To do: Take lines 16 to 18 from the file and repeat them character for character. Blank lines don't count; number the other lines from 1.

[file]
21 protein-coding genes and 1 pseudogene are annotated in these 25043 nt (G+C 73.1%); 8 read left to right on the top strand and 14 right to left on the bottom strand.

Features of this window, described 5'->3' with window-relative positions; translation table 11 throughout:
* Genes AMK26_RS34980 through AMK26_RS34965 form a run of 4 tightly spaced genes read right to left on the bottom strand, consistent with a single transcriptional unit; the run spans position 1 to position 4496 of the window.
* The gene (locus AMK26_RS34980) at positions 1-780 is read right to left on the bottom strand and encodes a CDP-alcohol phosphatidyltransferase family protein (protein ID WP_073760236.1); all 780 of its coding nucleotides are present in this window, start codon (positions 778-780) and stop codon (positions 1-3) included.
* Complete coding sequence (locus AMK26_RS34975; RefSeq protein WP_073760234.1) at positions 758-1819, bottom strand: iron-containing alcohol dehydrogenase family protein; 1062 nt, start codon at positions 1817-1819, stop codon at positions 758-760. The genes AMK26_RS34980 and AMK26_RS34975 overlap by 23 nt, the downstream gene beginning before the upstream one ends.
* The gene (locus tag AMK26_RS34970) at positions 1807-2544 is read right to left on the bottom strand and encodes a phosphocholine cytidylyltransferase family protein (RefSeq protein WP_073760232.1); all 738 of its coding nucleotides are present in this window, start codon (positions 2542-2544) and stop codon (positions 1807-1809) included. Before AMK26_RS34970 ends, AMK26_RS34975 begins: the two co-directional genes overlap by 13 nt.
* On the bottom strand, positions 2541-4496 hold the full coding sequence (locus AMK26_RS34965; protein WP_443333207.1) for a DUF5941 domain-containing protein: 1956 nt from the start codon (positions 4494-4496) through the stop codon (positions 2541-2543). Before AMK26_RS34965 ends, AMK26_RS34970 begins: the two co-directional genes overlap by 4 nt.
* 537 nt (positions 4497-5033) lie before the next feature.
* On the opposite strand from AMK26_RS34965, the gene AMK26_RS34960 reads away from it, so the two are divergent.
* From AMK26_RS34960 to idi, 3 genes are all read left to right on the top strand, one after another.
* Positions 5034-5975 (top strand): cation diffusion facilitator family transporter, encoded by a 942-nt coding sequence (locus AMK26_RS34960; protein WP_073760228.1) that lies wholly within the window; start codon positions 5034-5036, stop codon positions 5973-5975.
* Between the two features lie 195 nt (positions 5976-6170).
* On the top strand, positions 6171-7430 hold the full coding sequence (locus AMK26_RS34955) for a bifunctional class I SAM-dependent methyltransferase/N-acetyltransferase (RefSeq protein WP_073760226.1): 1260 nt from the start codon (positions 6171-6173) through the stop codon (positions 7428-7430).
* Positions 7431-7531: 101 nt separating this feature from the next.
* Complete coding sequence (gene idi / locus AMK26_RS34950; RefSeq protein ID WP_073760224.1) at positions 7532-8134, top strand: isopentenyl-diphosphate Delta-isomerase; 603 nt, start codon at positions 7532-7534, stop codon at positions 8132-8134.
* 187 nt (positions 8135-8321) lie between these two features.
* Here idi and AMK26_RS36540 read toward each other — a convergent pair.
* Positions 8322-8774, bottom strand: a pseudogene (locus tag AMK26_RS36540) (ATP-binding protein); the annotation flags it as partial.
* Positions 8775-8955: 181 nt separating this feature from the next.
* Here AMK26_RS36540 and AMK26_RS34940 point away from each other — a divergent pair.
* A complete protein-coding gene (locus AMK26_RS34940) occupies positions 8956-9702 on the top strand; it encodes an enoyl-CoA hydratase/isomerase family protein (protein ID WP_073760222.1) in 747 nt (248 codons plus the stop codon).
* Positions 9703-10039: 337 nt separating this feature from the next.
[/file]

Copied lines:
* 187 nt (positions 8135-8321) lie between these two features.
* Here idi and AMK26_RS36540 read toward each other — a convergent pair.
* Positions 8322-8774, bottom strand: a pseudogene (locus tag AMK26_RS36540) (ATP-binding protein); the annotation flags it as partial.